The ATO’s final revised guidance on fringe benefits tax on utes and other eligible vehicles will see employers paying a lot more tax — or offering less perks — to attract new employees, warns a leading tax adviser.
In the same week that the ATO has revealed that dodgy work expense claims is a major contributor to a missing $8.7 billion of uncollected tax, it has also finalised its stance on guidelines around fringe benefits tax on work vehicles.
Pilot Partners tax specialist, Murray Howlett, said the new approved guidelines provided more clarity around what the ATO expects employers to do in order to demonstrate that the private use of such vehicles is “minor, infrequent and irregular”.
Under the finalised guidelines, the ATO is now suggesting that a vehicle’s private use cannot exceed 1,000km in any year and that no return journey can exceed 200km.
Mr Howlett said further, and perhaps more controversially, that home-to-work travel is generally not considered private for such vehicles.
“Any trip in which their home-to-work route varies by more than 2km will be considered a personal trip,” he said.
“This includes a stop at the grocery store or to pick up children from school or a sports training.”
Mr Howlett said the ATO’s decision to apply the advice in the present 2019 FBT year rather than in the previous financial year, as originally proposed, is a good one.
But he cautioned that the ATO may seek to apply the draft guidelines to the 2018 FBT year.
“The ATO is delivering a clear warning to employers to make sure they have a policy on work-related travel and to make sure they enforce it,” said Mr Howlett.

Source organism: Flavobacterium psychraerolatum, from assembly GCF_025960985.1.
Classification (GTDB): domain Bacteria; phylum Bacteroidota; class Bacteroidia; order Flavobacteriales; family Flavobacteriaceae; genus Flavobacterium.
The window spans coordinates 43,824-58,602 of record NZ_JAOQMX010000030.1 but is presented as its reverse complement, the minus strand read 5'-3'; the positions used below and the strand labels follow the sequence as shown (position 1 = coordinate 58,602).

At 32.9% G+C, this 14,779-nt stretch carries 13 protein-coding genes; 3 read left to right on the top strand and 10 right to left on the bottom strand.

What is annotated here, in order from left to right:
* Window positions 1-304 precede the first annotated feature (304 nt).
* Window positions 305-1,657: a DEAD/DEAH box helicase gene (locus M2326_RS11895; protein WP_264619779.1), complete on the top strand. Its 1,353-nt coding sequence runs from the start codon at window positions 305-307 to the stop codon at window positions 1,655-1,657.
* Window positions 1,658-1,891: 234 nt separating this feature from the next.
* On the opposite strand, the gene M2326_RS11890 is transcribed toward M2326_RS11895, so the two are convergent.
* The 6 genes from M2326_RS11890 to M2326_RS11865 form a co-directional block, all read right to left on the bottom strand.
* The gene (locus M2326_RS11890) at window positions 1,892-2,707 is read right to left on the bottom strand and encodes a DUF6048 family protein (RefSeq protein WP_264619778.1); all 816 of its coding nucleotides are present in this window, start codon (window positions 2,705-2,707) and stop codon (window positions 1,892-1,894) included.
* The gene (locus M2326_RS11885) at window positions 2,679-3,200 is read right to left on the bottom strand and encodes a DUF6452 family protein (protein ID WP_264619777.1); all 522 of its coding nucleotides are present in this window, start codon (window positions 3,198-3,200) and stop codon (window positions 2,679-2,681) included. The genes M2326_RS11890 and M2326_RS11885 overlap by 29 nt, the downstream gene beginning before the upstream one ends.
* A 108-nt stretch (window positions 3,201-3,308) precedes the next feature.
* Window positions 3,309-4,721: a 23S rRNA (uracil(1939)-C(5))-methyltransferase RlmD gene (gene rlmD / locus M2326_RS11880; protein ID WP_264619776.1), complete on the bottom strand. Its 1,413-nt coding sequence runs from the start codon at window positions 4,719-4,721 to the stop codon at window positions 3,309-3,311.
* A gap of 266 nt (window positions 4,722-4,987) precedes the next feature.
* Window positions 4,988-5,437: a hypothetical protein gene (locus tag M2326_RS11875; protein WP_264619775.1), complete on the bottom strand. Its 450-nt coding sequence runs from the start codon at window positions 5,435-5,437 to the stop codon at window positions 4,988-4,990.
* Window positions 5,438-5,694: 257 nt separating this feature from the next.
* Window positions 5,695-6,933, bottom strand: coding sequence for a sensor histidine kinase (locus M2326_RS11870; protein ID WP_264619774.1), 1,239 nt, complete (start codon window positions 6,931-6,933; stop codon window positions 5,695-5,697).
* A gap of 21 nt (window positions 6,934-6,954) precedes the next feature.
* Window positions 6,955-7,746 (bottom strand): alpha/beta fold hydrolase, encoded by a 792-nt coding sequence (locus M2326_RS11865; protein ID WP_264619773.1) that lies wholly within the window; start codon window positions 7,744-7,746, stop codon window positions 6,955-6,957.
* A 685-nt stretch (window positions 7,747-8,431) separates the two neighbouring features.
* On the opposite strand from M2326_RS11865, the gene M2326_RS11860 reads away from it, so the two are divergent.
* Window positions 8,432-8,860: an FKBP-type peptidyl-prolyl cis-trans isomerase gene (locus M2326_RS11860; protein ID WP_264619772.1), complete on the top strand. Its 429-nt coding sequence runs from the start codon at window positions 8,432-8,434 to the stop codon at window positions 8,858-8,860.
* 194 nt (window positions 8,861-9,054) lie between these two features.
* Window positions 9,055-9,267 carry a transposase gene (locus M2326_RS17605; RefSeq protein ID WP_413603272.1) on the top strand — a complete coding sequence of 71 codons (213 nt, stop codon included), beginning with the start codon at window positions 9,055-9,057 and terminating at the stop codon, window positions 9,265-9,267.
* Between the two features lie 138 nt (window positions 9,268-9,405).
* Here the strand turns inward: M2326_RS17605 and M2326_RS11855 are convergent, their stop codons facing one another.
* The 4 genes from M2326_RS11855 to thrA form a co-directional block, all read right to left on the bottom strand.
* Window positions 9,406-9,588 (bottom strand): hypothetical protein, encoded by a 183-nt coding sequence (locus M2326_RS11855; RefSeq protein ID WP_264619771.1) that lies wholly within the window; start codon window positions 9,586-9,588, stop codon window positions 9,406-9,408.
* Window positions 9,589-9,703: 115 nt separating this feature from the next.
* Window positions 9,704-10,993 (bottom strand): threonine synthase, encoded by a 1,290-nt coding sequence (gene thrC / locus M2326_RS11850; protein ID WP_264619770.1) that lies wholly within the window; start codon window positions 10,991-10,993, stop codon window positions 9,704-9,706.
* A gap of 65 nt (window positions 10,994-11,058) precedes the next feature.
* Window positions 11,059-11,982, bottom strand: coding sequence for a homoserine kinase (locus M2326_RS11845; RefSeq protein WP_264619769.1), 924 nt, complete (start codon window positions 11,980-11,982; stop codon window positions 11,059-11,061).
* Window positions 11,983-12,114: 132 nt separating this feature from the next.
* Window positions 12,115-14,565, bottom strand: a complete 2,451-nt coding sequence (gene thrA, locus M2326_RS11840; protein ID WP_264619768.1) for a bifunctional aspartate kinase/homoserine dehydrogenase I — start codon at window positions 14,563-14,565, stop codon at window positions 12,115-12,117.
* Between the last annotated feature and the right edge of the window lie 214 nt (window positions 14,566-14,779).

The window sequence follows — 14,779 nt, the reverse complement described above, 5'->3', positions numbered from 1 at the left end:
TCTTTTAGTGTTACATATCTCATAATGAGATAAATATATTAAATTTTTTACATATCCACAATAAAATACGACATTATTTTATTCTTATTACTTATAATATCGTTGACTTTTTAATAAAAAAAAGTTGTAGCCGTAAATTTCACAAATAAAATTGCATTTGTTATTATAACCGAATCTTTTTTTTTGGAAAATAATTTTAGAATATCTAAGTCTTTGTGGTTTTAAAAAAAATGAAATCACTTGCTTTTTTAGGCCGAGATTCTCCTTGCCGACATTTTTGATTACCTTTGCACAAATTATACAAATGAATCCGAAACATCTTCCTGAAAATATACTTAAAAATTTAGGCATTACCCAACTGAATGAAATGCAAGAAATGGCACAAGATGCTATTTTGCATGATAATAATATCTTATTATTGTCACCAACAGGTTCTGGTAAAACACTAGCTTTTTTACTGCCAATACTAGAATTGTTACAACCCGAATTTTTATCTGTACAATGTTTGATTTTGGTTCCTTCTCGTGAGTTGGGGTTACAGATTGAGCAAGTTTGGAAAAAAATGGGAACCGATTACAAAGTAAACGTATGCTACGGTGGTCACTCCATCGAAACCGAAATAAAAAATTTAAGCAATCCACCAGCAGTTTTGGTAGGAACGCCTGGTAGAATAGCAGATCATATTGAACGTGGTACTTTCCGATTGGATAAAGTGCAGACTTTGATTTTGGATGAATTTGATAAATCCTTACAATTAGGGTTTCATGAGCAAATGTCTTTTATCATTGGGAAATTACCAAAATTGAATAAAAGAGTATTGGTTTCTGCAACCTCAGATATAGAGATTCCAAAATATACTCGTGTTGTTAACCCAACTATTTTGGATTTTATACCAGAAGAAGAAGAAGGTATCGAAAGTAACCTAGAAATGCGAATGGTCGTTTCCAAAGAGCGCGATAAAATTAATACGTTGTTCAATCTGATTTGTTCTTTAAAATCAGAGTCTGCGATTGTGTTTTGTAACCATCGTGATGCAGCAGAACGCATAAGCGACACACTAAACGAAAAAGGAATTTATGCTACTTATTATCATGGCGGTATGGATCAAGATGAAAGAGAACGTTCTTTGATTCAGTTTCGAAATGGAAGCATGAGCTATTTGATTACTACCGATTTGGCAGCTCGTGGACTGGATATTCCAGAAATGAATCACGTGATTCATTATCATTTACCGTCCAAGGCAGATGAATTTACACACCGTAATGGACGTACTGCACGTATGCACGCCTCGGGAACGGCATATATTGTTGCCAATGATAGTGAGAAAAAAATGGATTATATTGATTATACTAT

“The law as it relates to FBT on work related vehicles remains the same but it’s a change in the published interpretation of the way the existing rules operate.
“This law has always been about minor and infrequent travel for work vehicles but this puts the onus very much on the employer to prove that work cars are not used as a perk to retain and attract staff.”
Mr Howlett said the cost of non-compliance is high as failure to comply with the new guidelines may see a 20 per cent FBT impost on the full cost of the vehicle.
“This means for example the FBT payable on a Toyota Hi Lux 4x4 SR5 double cab pick-up ute valued at $54,990 would be $10,753 per annum.”
He said the ATO has “clearly” warned that it will use data tracking software to identify noncompliance, as well as access third party data to verify claims.
“The increasing sophistication of the ATO’s tracking methods will mean that there will be many employers out there who are at risk of an unforeseen tax bill.
“It will create an uneven playing field and one that is going to mean a big mind shift for employers who, for many years, have turned a blind eye to FBT.
“It also means that some of them will no longer be able to dangle the carrot of a work-related vehicle to attract staff.”
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